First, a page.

atari-2600-games-buriedWhen it comes to making sure that we are well aware of our heritage and history, a museum would definitely come in handy, as that is a treasure trove of all that has happened in our past. Some museums would more than welcome donations of course, assuming they are useful and fulfil the purpose of leaving a connection to the past. The University of North Dakota has accepted a copy of an Atari video game which was dug up during the archaeological dig for the video game ET: The Extra Terrestrial that was released for the Atari 2600, in a landfill not too long ago. This copy of Centipede was donated by Bill Caraher, an associate professor of history at the college, who also participated in the widely publicized archaeological dig via an Alamogordo, N.M. landfill.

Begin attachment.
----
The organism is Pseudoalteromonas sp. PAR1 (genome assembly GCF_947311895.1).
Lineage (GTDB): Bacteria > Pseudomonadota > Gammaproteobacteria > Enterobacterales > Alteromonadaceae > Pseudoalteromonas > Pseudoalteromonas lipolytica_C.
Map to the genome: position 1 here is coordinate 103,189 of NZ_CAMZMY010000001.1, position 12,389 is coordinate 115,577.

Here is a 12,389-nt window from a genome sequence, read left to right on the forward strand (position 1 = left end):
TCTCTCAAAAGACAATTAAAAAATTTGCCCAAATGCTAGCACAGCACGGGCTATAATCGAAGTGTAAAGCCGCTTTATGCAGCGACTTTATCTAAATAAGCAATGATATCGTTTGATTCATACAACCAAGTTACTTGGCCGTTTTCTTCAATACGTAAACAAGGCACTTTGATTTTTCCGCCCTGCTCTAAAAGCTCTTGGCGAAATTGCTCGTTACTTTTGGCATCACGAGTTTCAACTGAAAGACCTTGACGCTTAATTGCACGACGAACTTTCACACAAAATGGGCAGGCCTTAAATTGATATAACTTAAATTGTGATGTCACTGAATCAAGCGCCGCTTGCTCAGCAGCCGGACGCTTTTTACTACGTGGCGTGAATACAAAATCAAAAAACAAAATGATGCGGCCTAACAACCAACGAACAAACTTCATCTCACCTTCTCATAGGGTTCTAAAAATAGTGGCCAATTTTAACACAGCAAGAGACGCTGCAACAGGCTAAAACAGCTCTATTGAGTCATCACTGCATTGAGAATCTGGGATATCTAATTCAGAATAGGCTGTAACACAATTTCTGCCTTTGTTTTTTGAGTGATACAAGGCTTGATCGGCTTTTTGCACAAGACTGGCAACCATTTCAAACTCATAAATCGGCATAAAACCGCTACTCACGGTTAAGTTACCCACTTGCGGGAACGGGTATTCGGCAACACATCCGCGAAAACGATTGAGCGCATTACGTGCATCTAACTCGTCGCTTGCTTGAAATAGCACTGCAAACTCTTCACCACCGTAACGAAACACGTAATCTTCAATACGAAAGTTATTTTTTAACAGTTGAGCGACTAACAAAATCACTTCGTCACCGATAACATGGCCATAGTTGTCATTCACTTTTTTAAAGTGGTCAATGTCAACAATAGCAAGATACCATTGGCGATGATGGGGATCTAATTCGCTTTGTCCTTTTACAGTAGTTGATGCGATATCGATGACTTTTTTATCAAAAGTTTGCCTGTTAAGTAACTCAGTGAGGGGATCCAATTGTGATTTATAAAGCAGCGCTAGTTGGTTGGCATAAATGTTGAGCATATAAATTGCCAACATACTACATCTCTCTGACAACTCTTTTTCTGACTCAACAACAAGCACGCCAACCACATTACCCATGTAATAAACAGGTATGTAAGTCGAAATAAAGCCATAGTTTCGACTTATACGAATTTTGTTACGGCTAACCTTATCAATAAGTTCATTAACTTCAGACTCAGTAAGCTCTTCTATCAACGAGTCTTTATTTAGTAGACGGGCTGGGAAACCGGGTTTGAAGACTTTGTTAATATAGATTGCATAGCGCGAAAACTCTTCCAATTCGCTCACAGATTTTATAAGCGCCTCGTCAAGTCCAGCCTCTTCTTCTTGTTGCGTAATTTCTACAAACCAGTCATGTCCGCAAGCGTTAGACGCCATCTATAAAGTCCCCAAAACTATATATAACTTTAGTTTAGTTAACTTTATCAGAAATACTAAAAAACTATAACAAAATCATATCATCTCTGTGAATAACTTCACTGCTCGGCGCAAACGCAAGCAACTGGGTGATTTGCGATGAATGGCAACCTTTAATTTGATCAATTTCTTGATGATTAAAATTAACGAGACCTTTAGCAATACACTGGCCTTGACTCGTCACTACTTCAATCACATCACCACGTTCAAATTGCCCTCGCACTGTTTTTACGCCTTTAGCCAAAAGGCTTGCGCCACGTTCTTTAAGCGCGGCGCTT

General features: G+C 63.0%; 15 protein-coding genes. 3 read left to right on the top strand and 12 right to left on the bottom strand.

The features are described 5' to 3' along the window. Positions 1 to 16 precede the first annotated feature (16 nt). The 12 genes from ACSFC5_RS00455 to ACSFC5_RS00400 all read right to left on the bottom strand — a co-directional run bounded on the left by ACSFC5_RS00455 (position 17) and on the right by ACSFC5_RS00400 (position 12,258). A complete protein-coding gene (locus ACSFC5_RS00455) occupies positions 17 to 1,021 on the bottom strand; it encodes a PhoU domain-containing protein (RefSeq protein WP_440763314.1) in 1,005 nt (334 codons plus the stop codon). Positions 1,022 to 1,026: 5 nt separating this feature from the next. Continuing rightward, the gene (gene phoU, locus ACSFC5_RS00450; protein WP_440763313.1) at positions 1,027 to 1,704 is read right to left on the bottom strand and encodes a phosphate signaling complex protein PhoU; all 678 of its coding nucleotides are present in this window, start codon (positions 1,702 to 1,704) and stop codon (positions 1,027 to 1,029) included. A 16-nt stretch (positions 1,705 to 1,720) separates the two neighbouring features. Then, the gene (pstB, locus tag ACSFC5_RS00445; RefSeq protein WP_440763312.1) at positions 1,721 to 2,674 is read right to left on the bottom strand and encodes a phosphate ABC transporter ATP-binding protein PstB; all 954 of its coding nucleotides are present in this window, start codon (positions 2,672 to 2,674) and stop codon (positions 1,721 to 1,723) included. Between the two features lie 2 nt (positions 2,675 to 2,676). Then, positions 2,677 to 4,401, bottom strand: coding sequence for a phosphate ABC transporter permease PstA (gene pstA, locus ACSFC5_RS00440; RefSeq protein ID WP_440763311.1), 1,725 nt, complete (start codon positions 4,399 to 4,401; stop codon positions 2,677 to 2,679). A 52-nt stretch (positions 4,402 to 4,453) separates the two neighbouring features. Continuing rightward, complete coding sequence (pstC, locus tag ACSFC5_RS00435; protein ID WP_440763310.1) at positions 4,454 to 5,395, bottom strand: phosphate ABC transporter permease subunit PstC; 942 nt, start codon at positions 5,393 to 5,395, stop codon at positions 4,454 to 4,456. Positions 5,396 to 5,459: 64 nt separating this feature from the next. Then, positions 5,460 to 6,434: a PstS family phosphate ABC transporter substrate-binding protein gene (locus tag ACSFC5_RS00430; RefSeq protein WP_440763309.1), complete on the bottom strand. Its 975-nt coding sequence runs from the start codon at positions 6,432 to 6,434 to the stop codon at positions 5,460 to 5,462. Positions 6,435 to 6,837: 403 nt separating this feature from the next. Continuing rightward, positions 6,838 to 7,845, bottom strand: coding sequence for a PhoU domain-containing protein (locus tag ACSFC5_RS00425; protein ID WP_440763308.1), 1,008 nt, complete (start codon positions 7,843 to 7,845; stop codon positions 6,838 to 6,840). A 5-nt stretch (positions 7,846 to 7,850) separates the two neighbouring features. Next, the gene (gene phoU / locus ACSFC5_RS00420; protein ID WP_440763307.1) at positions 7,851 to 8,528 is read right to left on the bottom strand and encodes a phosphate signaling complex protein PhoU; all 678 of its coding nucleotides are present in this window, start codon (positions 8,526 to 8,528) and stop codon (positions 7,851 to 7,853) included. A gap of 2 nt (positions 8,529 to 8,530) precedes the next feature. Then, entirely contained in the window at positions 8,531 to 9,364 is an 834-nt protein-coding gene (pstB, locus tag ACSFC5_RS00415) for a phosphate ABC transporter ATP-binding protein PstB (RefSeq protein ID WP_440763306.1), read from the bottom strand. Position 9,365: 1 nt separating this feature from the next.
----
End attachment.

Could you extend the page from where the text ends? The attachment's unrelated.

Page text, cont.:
The city of Alamogordo did auction a number of copies on eBay for interested collectors to own a piece of history, where depending on the title, some cartridges actually fetched four-figure prices. Carraher picked up a disposed Centipede cartridge for $60 himself. He then shared that the copy of Centipede that he is donating will include materials that explain “the full context of what went on.”

Filed in Gaming. Read more about . Source: herald-review

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